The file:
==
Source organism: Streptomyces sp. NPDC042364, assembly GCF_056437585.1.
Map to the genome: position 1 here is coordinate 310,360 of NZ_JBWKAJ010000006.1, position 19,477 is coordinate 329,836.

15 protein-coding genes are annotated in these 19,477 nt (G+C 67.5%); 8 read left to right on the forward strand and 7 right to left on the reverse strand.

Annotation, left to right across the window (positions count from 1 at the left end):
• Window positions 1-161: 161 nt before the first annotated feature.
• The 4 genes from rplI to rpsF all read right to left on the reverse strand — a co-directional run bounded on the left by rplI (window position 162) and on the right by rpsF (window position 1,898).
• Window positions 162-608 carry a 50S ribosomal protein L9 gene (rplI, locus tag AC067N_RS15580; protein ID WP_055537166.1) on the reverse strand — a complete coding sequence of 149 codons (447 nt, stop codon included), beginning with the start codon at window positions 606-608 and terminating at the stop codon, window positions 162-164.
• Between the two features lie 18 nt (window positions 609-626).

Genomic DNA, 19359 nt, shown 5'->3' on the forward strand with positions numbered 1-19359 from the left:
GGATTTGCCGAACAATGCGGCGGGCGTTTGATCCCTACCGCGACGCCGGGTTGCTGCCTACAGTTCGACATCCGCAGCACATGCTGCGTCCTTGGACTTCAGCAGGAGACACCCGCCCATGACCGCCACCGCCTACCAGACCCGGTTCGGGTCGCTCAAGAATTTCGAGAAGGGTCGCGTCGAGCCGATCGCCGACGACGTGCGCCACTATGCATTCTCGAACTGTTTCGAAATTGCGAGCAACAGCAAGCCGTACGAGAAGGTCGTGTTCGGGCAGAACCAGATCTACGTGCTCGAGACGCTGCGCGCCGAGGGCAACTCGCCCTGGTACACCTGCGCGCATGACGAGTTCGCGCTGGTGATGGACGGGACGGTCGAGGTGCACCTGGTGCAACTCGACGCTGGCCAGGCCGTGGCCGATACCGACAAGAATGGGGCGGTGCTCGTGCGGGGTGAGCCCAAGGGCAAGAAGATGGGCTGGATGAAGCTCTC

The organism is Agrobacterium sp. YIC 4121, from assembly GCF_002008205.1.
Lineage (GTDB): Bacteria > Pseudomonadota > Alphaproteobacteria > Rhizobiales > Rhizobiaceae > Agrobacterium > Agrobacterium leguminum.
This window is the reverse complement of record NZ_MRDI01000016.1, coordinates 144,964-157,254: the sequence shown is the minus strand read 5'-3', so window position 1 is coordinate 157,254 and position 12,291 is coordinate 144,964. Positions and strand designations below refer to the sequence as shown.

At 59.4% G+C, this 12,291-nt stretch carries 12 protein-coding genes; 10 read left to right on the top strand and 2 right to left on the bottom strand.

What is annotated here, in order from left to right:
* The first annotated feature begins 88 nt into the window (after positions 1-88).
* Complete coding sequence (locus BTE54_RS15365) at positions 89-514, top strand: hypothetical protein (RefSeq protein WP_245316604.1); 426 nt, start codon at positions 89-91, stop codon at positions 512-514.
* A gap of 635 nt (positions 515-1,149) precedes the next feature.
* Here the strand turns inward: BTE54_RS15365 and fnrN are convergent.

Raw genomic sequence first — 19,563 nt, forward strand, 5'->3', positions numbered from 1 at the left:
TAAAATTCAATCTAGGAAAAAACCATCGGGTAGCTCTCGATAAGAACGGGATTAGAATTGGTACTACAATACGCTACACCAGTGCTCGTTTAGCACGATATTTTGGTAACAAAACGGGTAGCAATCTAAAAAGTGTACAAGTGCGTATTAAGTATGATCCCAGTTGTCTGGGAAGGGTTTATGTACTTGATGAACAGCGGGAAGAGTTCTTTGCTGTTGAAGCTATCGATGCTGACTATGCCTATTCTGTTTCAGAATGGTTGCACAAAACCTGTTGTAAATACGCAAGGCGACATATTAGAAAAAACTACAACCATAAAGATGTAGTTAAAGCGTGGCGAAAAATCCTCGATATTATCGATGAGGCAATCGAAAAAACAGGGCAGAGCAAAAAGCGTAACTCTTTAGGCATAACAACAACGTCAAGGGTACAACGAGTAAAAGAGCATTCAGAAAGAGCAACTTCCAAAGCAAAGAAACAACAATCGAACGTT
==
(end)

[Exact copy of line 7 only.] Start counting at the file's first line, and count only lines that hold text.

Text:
• Window positions 162-608 carry a 50S ribosomal protein L9 gene (rplI, locus tag AC067N_RS15580; protein ID WP_055537166.1) on the reverse strand — a complete coding sequence of 149 codons (447 nt, stop codon included), beginning with the start codon at window positions 606-608 and terminating at the stop codon, window positions 162-164.